I woke up early to enjoy breakfast overlooking a clear sky and the Bay of Naxos. The sight is what I imagined when I decided to come to Taormina and I was happy to be living my vision.
I started my day slowly, with a walk around town and a little shopping. I finally made it to a place called Don Corleone, which I noticed last year and the year before but never had time to check out. The name of the ceramic shop interested me, but also made me skeptical. I am really not a fan of using The Godfather, much as I love the film, to attract attention to and in Sicily. Once I entered I was happy to see “No Mafia” t-shirts and some really captivating ceramic art. I didn’t take photos of the work but a lot of it displayed an interesting reflection of the island’s image. i was able to get one photo of a door, which hopefully demonstrates the style a bit.
During siesta I finished Sicily as a Metaphor, an interview with one of Sicily’s most important writer/social commentators Leonardo Sciascia (credit: Mirta Salomon). I had a little chat with some women who were visiting for the first time and told them what they should see, played some soccer with little kids, and insisted on speaking Italian in one of the bars on the street.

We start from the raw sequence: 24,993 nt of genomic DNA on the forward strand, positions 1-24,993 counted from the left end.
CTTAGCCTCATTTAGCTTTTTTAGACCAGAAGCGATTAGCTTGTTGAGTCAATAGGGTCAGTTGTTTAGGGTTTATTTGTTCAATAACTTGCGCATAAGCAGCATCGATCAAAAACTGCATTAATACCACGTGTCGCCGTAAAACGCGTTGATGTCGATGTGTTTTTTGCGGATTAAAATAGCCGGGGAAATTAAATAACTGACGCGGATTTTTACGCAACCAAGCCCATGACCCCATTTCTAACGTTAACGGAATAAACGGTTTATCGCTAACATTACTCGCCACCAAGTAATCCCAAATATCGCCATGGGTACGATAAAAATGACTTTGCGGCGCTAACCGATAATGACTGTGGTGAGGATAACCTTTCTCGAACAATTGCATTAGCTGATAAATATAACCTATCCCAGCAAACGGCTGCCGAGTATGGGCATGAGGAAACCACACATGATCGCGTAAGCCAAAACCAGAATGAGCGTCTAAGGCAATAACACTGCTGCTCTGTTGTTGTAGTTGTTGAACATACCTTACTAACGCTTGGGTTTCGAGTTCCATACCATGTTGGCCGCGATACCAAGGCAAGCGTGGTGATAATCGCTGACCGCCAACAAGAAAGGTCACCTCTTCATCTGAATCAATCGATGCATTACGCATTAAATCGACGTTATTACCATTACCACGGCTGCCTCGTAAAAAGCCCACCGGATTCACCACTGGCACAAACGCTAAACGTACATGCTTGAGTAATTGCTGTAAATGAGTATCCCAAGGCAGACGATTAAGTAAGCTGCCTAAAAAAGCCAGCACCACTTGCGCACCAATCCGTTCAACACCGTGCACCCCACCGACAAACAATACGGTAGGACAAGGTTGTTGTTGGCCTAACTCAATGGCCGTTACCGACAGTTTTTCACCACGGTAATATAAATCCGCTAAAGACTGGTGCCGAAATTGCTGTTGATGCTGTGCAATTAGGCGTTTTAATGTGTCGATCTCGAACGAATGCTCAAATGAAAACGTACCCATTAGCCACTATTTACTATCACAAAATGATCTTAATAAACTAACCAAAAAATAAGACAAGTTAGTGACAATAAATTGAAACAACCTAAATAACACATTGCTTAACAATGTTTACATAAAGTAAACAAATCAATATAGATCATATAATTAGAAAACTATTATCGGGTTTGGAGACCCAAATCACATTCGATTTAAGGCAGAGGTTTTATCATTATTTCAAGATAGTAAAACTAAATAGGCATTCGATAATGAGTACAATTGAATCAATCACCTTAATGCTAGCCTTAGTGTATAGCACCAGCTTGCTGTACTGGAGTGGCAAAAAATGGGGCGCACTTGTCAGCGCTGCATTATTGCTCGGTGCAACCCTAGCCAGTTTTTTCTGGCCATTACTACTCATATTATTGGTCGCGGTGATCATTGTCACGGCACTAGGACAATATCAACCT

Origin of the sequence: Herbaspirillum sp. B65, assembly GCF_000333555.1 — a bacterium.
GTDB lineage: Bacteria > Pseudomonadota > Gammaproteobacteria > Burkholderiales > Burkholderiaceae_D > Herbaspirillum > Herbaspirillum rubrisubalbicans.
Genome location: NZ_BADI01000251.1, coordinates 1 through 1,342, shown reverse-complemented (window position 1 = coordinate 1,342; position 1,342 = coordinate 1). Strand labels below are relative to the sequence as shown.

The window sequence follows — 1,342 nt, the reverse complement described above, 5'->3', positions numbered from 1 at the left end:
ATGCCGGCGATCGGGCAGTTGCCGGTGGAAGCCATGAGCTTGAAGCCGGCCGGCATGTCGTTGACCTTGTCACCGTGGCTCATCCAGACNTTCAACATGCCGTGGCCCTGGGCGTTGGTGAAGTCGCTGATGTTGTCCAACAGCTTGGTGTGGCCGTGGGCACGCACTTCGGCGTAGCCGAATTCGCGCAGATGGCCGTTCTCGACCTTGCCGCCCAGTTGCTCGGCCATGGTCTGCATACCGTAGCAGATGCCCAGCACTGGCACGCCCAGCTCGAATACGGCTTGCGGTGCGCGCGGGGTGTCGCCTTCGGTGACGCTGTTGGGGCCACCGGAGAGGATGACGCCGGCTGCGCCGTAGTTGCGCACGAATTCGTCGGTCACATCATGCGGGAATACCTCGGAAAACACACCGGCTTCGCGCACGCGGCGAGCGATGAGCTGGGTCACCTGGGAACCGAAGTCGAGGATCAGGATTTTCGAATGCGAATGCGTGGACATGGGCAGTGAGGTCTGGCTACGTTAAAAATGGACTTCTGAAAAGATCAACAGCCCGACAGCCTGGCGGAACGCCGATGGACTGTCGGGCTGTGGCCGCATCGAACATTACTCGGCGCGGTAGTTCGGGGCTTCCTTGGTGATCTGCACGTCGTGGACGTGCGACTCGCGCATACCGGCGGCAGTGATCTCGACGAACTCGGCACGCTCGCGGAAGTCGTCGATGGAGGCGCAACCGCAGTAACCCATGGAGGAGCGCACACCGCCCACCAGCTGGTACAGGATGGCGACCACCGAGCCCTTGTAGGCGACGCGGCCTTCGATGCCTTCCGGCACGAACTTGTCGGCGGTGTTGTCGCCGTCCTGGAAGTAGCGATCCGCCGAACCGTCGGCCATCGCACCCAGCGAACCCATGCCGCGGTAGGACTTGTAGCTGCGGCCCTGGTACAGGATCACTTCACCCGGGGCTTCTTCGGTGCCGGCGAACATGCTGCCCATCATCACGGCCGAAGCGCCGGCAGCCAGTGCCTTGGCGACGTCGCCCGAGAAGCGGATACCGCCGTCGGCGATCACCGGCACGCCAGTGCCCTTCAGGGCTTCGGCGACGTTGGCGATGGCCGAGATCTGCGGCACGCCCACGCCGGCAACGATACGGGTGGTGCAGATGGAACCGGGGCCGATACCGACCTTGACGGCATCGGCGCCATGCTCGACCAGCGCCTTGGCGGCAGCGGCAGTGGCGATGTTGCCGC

Everyone is asking me where I am studying, assuming Bologna, which is giving me a lot to think about…
For dinner, I met Derek and his friend, now mine, Sam. I spoke English extensively for the first time in a week. It was really great to catch up with an old friend and make a new one, and exciting to show them a place I loved so much and that they would probably not have visited.
Dinner was another patio-panorama place with seafood and pasta. Traveling alone creates a very different dining experience in that the staff is usually interested in who you are and why you are there, alone. An American trio is more anonymous and less interesting, I think. Another thing: the staff in Taormina are not as welcoming as they are in Palermo. In Palermo, everyone starts off suspicious but I have found that that may only be the case because of the warm character of the people – it’s like i Palermitani are protecting their robust welcome until they are sure someone will appreciate it. In Taormina, the people are somewhat detached, which I think has a lot to do with the resort nature of the town.
In any case, we had a good meal and great conversation that was fully comprehensible. We made plans to go to il Teatro Greco tomorrow morning, which I am thrilled to shock them with.